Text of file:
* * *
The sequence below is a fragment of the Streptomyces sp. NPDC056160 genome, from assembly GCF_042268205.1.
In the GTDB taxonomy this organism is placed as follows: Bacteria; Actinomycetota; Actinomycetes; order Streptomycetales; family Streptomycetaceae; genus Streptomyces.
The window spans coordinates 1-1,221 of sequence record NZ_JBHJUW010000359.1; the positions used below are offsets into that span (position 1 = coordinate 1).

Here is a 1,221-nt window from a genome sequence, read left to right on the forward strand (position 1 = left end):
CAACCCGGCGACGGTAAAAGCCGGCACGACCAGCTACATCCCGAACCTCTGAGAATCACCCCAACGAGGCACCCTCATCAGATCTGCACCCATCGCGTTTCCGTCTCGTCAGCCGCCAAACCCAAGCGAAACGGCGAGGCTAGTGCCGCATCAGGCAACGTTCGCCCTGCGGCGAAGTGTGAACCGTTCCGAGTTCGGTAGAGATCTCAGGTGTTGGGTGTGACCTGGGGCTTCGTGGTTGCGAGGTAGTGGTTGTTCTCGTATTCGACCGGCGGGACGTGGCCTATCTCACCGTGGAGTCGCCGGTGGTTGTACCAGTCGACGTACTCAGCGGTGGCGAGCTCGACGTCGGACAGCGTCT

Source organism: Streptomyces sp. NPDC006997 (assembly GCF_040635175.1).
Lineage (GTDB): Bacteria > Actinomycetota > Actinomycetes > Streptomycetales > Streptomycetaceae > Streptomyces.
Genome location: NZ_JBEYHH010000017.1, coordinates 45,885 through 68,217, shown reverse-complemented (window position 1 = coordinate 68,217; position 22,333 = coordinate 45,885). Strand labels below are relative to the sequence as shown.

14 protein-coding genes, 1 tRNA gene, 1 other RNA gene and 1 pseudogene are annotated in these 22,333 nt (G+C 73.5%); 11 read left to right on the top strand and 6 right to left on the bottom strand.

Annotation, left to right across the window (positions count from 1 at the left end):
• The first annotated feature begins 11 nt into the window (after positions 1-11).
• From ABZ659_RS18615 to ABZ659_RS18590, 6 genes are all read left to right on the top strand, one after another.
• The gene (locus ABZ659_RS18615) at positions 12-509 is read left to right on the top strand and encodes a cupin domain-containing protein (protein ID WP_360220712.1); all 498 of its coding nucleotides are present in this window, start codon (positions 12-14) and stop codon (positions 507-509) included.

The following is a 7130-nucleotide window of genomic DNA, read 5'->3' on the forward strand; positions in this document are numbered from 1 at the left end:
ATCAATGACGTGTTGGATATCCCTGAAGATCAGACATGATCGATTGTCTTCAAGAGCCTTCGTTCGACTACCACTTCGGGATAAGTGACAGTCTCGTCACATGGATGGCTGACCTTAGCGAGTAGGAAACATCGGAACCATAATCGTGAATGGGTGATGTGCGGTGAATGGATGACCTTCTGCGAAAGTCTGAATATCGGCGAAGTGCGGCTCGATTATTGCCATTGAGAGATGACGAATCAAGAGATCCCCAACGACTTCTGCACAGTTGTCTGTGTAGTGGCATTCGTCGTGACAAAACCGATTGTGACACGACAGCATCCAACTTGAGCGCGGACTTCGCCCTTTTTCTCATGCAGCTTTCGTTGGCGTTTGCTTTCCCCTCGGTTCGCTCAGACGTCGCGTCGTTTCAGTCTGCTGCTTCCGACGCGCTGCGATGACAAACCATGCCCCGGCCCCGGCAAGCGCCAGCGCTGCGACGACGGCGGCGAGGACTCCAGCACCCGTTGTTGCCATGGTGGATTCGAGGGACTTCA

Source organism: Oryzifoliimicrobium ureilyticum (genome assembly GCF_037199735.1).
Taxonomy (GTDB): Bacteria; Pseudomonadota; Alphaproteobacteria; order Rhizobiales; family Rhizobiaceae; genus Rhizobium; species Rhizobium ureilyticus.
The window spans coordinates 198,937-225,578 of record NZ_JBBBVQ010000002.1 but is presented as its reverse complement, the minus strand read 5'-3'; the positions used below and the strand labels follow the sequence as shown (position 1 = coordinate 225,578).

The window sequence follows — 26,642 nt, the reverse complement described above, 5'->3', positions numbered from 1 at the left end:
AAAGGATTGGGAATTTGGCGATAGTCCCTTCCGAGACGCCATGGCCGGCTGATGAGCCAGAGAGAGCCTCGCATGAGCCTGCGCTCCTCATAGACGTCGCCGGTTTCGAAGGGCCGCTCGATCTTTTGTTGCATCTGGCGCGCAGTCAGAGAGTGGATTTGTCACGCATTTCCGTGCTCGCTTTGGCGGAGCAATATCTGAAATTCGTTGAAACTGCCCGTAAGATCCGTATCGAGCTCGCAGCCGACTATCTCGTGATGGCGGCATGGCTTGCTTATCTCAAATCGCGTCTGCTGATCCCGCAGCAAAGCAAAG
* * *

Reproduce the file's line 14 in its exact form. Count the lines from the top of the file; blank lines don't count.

The following is a 7130-nucleotide window of genomic DNA, read 5'->3' on the forward strand; positions in this document are numbered from 1 at the left end: